Mr Ortega said on Saturday he would negotiate on the reforms, but only with business leaders.
Nicaragua's Catholic bishops called for peaceful demonstrations and sheltered protesters in the cathedral of Managua.
A police crackdown on protesters and curbs on some media have fueled broader criticism of President Daniel Ortega.
The increases were the spark that ignited student protests last Wednesday that soon spread to other sectors of Nicaraguan society.
"We believe there is no longer space for dialogue", he added.
Ortega announced on Sunday the repeal of the reform in a meeting with concerned Free Trade Zone investors, but did not call off his supporters or the Police from attacking the protestors. Also, as more as tens of shops at the capital of the country, Managua were plundered.
A robust response ordered by leftist President Ortega has saw the army deployed to the streets, independent media muzzled, journalists assaulted and pro-government demonstrators mobilised to counter the protests.
"The wounds suffered by students have been from firearms". This Saturday, government's response was given hours after Nicaragua's business leadership rejected president's dialogue and demanded a cessation of repression and respect for Nicaraguan's right to protest.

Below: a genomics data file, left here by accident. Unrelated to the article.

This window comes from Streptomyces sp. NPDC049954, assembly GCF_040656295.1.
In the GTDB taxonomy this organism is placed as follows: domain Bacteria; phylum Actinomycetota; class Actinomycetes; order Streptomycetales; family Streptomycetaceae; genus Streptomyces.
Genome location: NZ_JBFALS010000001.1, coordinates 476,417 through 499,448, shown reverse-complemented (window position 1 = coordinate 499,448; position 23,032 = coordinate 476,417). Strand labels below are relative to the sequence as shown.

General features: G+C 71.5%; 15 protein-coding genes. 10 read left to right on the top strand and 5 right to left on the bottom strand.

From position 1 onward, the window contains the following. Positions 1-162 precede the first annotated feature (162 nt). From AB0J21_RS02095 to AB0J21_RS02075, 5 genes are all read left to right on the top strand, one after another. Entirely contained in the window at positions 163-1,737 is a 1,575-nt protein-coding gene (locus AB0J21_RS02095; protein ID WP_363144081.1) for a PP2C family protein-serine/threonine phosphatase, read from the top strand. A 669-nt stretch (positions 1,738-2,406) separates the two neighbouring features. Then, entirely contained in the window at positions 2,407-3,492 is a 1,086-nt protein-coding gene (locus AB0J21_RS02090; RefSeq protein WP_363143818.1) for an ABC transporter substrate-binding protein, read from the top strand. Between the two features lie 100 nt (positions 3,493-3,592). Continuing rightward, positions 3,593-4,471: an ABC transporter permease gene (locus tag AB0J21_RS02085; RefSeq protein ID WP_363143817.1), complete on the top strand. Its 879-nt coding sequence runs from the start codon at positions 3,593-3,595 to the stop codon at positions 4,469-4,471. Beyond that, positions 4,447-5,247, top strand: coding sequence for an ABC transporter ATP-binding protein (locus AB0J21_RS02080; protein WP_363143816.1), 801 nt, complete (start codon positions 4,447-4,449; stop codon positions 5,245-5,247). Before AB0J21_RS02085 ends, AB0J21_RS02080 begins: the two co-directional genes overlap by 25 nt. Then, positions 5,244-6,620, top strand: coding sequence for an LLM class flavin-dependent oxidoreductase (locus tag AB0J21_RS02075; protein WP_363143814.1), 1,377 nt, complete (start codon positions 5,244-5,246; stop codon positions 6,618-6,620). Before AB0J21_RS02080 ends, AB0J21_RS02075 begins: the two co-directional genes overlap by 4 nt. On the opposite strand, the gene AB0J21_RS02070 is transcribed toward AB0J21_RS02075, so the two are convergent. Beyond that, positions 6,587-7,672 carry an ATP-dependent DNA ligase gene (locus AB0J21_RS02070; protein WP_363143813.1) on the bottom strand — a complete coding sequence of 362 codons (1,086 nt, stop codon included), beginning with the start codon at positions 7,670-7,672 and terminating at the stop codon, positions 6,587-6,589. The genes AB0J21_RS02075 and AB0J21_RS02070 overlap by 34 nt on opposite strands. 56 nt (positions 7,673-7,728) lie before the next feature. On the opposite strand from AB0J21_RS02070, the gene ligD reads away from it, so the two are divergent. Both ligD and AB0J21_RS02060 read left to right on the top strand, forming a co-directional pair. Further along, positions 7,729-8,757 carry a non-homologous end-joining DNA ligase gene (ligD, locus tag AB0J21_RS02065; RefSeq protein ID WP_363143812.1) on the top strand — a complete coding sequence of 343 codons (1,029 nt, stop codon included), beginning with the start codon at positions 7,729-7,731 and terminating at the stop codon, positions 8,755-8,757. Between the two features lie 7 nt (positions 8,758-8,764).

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The unexpected wave of violence in an otherwise relatively tightly controlled country caused worldwide outrage.
"We condemn the violence and the excessive force used by police and others against civilians who are exercising their constitutional right to freedom of expression and assembly", it said.
The U.S. State Department is accusing Nicaragua's government of overreacting to protests during days of unrest in which human rights groups say more than two dozen people have died.
Ángel Gahona was reporting on damage at a bank in the Caribbean coast town of Bluefields when a bullet hit him during his Facebook Live newscast. "Some protests result in injuries and deaths", the State Department said in a statement.
At lunchtime on Sunday, before Mr. Ortega's announcement, the streets of central Managua were largely deserted, with businesses looted or shuttered, as tension lingered.
Ortega - who had not shown his face during the crisis - appeared at noon on Saturday, local time, surrounded by the Army, Julio Cesar Aviles, in a demonstration of strength that sought to crush any doubt of the power of the regime.
"Since the Sandinista Revolution in 1979, we've had the same political leaders, they don't let anyone else come in".
He said he was willing to review the measure: "If in the talks we find a better way of carrying out these reforms, this decree can be amended or replaced by a new one".